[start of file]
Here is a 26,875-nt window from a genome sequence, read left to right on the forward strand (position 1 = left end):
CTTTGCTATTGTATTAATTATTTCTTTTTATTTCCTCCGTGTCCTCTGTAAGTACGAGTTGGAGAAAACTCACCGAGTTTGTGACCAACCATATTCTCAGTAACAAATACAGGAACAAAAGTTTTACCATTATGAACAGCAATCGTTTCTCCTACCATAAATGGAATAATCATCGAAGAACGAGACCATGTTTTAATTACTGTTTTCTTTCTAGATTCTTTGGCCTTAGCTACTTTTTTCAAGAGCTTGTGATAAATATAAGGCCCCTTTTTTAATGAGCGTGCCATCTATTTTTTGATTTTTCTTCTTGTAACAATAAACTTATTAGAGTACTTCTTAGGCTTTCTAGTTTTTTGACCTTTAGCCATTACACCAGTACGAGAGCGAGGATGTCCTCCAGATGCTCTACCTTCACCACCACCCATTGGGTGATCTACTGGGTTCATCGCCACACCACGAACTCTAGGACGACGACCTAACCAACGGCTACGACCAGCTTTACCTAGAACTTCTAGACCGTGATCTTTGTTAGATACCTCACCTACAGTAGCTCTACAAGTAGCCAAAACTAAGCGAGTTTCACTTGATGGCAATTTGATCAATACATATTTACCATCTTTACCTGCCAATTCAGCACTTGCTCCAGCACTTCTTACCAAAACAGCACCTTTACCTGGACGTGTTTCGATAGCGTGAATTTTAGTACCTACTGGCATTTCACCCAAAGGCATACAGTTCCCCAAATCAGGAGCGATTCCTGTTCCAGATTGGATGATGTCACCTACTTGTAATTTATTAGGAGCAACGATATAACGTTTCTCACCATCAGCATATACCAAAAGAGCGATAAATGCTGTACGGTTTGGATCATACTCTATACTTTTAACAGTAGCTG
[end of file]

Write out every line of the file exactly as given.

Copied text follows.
Here is a 26,875-nt window from a genome sequence, read left to right on the forward strand (position 1 = left end):
CTTTGCTATTGTATTAATTATTTCTTTTTATTTCCTCCGTGTCCTCTGTAAGTACGAGTTGGAGAAAACTCACCGAGTTTGTGACCAACCATATTCTCAGTAACAAATACAGGAACAAAAGTTTTACCATTATGAACAGCAATCGTTTCTCCTACCATAAATGGAATAATCATCGAAGAACGAGACCATGTTTTAATTACTGTTTTCTTTCTAGATTCTTTGGCCTTAGCTACTTTTTTCAAGAGCTTGTGATAAATATAAGGCCCCTTTTTTAATGAGCGTGCCATCTATTTTTTGATTTTTCTTCTTGTAACAATAAACTTATTAGAGTACTTCTTAGGCTTTCTAGTTTTTTGACCTTTAGCCATTACACCAGTACGAGAGCGAGGATGTCCTCCAGATGCTCTACCTTCACCACCACCCATTGGGTGATCTACTGGGTTCATCGCCACACCACGAACTCTAGGACGACGACCTAACCAACGGCTACGACCAGCTTTACCTAGAACTTCTAGACCGTGATCTTTGTTAGATACCTCACCTACAGTAGCTCTACAAGTAGCCAAAACTAAGCGAGTTTCACTTGATGGCAATTTGATCAATACATATTTACCATCTTTACCTGCCAATTCAGCACTTGCTCCAGCACTTCTTACCAAAACAGCACCTTTACCTGGACGTGTTTCGATAGCGTGAATTTTAGTACCTACTGGCATTTCACCCAAAGGCATACAGTTCCCCAAATCAGGAGCGATTCCTGTTCCAGATTGGATGATGTCACCTACTTGTAATTTATTAGGAGCAACGATATAACGTTTCTCACCATCAGCATATACCAAAAGAGCGATAAATGCTGTACGGTTTGGATCATACTCTATACTTTTAACAGTAGCTG